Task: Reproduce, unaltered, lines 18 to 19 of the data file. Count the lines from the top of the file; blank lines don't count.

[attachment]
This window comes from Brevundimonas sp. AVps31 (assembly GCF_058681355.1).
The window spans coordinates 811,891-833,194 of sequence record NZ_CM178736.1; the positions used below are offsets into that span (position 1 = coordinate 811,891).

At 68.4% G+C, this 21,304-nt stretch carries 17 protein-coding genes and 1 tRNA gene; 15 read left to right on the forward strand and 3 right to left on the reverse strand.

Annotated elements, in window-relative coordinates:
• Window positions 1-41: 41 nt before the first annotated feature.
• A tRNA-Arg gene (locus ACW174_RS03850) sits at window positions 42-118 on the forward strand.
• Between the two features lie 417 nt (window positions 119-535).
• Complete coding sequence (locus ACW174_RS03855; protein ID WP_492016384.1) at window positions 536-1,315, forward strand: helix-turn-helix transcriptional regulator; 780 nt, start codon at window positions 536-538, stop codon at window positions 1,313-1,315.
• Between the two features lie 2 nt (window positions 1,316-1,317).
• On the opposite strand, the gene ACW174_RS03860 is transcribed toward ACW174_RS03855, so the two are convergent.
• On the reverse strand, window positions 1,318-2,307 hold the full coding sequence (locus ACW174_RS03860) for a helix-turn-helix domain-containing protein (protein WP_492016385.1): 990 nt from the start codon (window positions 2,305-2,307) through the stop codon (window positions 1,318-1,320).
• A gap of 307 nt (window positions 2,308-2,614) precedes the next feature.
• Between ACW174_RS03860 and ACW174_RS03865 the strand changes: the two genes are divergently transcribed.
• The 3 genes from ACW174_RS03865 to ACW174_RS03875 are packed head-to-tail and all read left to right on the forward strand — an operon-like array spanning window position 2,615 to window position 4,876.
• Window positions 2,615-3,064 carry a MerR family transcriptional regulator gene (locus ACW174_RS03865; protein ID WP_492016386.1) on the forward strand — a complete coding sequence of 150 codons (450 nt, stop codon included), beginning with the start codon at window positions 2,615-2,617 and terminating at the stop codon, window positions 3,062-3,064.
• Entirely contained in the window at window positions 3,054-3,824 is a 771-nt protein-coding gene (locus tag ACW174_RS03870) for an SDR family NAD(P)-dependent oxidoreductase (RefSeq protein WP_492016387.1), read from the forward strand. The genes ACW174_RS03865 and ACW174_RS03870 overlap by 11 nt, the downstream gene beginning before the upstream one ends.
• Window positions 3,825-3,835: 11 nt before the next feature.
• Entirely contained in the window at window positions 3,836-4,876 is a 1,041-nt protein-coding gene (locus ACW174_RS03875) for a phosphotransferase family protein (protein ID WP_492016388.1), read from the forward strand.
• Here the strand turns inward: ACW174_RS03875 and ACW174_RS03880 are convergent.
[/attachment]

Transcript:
• Entirely contained in the window at window positions 3,836-4,876 is a 1,041-nt protein-coding gene (locus ACW174_RS03875) for a phosphotransferase family protein (protein ID WP_492016388.1), read from the forward strand.
• Here the strand turns inward: ACW174_RS03875 and ACW174_RS03880 are convergent.